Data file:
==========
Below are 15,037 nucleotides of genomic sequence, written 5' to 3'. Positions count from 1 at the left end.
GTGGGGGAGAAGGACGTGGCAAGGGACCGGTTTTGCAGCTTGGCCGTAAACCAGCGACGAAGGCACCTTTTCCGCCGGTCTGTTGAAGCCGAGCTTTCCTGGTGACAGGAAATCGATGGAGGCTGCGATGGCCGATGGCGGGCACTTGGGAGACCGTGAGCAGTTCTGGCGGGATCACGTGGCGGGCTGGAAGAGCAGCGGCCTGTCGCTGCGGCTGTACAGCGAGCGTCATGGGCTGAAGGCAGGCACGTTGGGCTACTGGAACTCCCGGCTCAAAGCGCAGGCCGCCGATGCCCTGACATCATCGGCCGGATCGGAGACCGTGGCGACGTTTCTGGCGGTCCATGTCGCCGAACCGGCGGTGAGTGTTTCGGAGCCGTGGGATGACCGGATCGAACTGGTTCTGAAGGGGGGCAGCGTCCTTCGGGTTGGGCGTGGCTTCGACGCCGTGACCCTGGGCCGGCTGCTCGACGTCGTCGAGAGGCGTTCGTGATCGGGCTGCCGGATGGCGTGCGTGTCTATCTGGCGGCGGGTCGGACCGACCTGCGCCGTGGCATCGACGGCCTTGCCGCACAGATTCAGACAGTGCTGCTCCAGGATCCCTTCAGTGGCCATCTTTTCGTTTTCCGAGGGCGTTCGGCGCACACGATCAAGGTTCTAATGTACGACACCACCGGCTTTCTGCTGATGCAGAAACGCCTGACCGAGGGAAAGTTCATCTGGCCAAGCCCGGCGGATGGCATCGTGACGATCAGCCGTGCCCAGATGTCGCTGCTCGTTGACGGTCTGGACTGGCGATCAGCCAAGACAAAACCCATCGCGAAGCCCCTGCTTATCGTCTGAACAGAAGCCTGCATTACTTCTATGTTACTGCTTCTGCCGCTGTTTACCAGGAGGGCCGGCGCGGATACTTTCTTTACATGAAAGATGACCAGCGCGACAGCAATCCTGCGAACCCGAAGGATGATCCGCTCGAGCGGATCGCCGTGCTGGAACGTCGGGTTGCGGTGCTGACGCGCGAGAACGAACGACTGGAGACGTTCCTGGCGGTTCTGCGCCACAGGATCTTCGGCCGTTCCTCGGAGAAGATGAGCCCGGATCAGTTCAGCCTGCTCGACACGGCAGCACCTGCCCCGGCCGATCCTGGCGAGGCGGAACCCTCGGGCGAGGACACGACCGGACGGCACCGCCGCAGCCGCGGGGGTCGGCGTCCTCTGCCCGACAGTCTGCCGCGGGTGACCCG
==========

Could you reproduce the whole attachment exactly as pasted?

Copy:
Below are 15,037 nucleotides of genomic sequence, written 5' to 3'. Positions count from 1 at the left end.
GTGGGGGAGAAGGACGTGGCAAGGGACCGGTTTTGCAGCTTGGCCGTAAACCAGCGACGAAGGCACCTTTTCCGCCGGTCTGTTGAAGCCGAGCTTTCCTGGTGACAGGAAATCGATGGAGGCTGCGATGGCCGATGGCGGGCACTTGGGAGACCGTGAGCAGTTCTGGCGGGATCACGTGGCGGGCTGGAAGAGCAGCGGCCTGTCGCTGCGGCTGTACAGCGAGCGTCATGGGCTGAAGGCAGGCACGTTGGGCTACTGGAACTCCCGGCTCAAAGCGCAGGCCGCCGATGCCCTGACATCATCGGCCGGATCGGAGACCGTGGCGACGTTTCTGGCGGTCCATGTCGCCGAACCGGCGGTGAGTGTTTCGGAGCCGTGGGATGACCGGATCGAACTGGTTCTGAAGGGGGGCAGCGTCCTTCGGGTTGGGCGTGGCTTCGACGCCGTGACCCTGGGCCGGCTGCTCGACGTCGTCGAGAGGCGTTCGTGATCGGGCTGCCGGATGGCGTGCGTGTCTATCTGGCGGCGGGTCGGACCGACCTGCGCCGTGGCATCGACGGCCTTGCCGCACAGATTCAGACAGTGCTGCTCCAGGATCCCTTCAGTGGCCATCTTTTCGTTTTCCGAGGGCGTTCGGCGCACACGATCAAGGTTCTAATGTACGACACCACCGGCTTTCTGCTGATGCAGAAACGCCTGACCGAGGGAAAGTTCATCTGGCCAAGCCCGGCGGATGGCATCGTGACGATCAGCCGTGCCCAGATGTCGCTGCTCGTTGACGGTCTGGACTGGCGATCAGCCAAGACAAAACCCATCGCGAAGCCCCTGCTTATCGTCTGAACAGAAGCCTGCATTACTTCTATGTTACTGCTTCTGCCGCTGTTTACCAGGAGGGCCGGCGCGGATACTTTCTTTACATGAAAGATGACCAGCGCGACAGCAATCCTGCGAACCCGAAGGATGATCCGCTCGAGCGGATCGCCGTGCTGGAACGTCGGGTTGCGGTGCTGACGCGCGAGAACGAACGACTGGAGACGTTCCTGGCGGTTCTGCGCCACAGGATCTTCGGCCGTTCCTCGGAGAAGATGAGCCCGGATCAGTTCAGCCTGCTCGACACGGCAGCACCTGCCCCGGCCGATCCTGGCGAGGCGGAACCCTCGGGCGAGGACACGACCGGACGGCACCGCCGCAGCCGCGGGGGTCGGCGTCCTCTGCCCGACAGTCTGCCGCGGGTGACCCG